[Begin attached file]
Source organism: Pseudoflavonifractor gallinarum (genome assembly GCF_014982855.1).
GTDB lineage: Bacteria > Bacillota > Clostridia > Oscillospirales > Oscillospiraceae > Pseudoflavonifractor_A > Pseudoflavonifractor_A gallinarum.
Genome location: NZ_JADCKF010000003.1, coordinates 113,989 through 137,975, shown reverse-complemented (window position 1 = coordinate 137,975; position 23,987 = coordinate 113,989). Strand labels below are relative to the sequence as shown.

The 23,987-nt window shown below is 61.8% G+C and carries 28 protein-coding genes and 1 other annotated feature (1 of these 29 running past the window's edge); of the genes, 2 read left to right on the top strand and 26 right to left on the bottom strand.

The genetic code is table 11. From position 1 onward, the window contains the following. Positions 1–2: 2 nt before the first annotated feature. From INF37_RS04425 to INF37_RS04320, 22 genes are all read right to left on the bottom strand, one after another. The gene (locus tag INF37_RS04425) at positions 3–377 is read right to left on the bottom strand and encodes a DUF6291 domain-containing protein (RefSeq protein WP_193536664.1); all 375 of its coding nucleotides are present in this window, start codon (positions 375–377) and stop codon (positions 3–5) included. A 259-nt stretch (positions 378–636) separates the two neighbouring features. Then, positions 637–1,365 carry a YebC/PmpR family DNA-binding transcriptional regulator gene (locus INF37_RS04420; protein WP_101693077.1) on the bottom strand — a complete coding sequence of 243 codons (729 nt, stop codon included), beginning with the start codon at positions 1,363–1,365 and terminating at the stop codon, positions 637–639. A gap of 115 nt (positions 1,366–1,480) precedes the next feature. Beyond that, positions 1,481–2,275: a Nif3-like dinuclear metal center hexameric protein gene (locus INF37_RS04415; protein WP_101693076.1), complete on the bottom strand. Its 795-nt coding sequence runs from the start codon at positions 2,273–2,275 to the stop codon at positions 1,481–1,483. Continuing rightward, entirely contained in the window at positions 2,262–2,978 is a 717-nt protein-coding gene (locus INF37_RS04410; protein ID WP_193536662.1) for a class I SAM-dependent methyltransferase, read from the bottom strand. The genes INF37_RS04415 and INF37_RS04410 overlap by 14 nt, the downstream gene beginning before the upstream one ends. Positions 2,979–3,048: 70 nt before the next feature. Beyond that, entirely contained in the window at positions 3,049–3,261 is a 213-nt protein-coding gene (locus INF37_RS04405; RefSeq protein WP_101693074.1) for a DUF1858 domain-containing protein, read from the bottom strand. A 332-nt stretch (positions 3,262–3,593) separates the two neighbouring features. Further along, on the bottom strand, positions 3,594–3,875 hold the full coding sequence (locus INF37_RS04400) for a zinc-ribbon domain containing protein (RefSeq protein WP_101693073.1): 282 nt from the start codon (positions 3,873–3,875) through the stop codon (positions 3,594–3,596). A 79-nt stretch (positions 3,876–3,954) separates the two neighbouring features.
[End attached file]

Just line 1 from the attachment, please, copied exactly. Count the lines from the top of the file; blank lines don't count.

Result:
Source organism: Pseudoflavonifractor gallinarum (genome assembly GCF_014982855.1).